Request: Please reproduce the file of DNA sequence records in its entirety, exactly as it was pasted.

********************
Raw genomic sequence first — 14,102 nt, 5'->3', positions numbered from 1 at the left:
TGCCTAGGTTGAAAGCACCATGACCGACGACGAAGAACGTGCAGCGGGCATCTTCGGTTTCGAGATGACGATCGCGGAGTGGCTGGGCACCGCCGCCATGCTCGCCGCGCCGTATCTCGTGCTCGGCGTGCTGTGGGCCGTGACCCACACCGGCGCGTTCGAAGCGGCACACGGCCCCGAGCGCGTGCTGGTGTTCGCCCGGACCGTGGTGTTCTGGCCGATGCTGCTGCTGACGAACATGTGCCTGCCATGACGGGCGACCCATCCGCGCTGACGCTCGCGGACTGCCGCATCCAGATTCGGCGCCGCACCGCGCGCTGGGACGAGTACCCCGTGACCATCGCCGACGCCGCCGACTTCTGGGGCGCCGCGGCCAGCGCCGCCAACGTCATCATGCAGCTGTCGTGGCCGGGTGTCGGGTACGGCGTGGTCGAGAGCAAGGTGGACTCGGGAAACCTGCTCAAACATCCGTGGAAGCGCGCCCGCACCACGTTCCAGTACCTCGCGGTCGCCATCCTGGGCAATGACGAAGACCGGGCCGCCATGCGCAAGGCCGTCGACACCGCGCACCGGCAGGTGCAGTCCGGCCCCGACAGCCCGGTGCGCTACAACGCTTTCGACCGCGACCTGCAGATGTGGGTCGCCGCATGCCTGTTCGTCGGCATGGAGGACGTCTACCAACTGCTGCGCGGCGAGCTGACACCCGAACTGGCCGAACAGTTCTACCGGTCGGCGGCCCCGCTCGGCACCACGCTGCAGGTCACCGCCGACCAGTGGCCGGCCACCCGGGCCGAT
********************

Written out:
Raw genomic sequence first — 14,102 nt, 5'->3', positions numbered from 1 at the left:
TGCCTAGGTTGAAAGCACCATGACCGACGACGAAGAACGTGCAGCGGGCATCTTCGGTTTCGAGATGACGATCGCGGAGTGGCTGGGCACCGCCGCCATGCTCGCCGCGCCGTATCTCGTGCTCGGCGTGCTGTGGGCCGTGACCCACACCGGCGCGTTCGAAGCGGCACACGGCCCCGAGCGCGTGCTGGTGTTCGCCCGGACCGTGGTGTTCTGGCCGATGCTGCTGCTGACGAACATGTGCCTGCCATGACGGGCGACCCATCCGCGCTGACGCTCGCGGACTGCCGCATCCAGATTCGGCGCCGCACCGCGCGCTGGGACGAGTACCCCGTGACCATCGCCGACGCCGCCGACTTCTGGGGCGCCGCGGCCAGCGCCGCCAACGTCATCATGCAGCTGTCGTGGCCGGGTGTCGGGTACGGCGTGGTCGAGAGCAAGGTGGACTCGGGAAACCTGCTCAAACATCCGTGGAAGCGCGCCCGCACCACGTTCCAGTACCTCGCGGTCGCCATCCTGGGCAATGACGAAGACCGGGCCGCCATGCGCAAGGCCGTCGACACCGCGCACCGGCAGGTGCAGTCCGGCCCCGACAGCCCGGTGCGCTACAACGCTTTCGACCGCGACCTGCAGATGTGGGTCGCCGCATGCCTGTTCGTCGGCATGGAGGACGTCTACCAACTGCTGCGCGGCGAGCTGACACCCGAACTGGCCGAACAGTTCTACCGGTCGGCGGCCCCGCTCGGCACCACGCTGCAGGTCACCGCCGACCAGTGGCCGGCCACCCGGGCCGAT